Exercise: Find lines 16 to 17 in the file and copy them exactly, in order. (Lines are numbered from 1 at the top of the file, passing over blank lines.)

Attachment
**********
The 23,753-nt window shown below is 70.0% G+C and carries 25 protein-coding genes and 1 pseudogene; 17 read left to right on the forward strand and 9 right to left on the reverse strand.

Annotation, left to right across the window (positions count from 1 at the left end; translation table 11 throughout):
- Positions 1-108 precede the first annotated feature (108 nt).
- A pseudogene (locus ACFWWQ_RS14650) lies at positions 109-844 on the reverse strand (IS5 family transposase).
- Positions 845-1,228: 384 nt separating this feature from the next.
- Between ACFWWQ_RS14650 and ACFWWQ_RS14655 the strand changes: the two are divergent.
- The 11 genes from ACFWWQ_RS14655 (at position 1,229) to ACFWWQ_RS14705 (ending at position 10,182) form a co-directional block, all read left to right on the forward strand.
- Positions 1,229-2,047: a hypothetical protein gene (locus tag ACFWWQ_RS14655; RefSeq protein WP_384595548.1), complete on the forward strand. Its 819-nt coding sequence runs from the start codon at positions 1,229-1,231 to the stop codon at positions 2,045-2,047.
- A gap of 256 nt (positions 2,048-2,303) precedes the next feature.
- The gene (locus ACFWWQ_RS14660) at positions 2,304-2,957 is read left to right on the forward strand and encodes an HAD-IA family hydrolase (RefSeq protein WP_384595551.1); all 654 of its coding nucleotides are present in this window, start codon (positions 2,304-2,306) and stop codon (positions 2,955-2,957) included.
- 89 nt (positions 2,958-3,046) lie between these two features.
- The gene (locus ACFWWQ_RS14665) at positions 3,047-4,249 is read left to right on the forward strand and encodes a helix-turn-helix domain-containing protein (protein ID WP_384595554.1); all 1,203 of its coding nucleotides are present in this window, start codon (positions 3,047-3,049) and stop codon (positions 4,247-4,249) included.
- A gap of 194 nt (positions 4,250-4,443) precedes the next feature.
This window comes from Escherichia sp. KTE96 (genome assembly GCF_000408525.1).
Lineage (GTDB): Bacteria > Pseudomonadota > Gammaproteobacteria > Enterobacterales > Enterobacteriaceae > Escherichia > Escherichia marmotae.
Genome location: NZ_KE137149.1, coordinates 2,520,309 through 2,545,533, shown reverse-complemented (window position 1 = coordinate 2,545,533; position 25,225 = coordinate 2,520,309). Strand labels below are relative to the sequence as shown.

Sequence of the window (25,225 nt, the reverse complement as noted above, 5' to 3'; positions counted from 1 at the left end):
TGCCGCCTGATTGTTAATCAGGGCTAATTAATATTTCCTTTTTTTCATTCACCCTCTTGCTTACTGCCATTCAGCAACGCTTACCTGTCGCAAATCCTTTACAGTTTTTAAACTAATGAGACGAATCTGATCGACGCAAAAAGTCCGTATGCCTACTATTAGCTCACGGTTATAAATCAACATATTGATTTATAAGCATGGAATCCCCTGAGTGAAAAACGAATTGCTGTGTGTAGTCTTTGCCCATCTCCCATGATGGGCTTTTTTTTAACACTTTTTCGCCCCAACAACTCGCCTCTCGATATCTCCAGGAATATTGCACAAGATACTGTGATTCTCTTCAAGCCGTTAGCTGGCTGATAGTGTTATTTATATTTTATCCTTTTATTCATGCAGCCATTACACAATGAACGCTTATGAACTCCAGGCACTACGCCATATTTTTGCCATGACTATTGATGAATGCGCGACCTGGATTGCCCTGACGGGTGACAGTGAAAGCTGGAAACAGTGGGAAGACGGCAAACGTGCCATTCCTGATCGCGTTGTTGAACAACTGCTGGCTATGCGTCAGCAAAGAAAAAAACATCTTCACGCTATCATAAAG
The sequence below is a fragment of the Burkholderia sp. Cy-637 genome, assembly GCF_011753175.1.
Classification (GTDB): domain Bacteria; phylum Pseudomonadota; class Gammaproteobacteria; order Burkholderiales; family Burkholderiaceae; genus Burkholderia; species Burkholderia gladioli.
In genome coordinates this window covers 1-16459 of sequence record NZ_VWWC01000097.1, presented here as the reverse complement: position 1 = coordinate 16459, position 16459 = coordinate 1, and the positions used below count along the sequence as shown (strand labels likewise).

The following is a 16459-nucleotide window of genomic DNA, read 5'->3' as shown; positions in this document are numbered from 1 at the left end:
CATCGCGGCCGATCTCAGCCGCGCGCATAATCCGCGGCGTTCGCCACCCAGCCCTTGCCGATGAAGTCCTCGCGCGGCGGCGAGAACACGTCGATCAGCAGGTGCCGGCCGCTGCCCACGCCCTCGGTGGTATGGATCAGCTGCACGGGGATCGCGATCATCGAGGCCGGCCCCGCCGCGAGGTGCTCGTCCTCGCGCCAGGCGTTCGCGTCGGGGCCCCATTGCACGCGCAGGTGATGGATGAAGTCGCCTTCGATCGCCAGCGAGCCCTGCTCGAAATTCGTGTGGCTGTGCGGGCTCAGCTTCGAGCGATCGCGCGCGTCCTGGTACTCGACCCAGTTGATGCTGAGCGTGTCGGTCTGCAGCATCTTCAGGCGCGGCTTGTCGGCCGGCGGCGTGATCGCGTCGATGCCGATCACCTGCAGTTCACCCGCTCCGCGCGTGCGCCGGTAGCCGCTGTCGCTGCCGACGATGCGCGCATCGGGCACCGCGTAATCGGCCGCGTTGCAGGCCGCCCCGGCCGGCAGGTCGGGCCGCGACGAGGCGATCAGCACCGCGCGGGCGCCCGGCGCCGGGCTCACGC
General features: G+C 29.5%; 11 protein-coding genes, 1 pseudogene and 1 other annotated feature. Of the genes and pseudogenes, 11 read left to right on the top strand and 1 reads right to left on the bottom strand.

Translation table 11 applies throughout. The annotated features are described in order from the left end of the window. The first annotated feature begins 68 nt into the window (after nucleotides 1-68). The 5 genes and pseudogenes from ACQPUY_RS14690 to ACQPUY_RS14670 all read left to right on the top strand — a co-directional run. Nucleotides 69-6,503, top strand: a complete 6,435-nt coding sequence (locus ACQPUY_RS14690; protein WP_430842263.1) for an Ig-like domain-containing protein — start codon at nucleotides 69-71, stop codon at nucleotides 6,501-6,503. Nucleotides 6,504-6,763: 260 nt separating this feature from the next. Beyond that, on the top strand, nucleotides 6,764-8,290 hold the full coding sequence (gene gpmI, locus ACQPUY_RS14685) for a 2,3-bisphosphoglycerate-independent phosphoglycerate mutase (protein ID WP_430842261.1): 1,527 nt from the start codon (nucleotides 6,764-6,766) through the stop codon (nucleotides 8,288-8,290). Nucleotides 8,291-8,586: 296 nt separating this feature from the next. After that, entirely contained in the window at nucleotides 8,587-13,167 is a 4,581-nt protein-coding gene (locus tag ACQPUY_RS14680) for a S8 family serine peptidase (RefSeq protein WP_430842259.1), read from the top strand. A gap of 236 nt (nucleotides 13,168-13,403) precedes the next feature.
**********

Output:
Genome location: NZ_KE137149.1, coordinates 2,520,309 through 2,545,533, shown reverse-complemented (window position 1 = coordinate 2,545,533; position 25,225 = coordinate 2,520,309). Strand labels below are relative to the sequence as shown.

Sequence of the window (25,225 nt, the reverse complement as noted above, 5' to 3'; positions counted from 1 at the left end):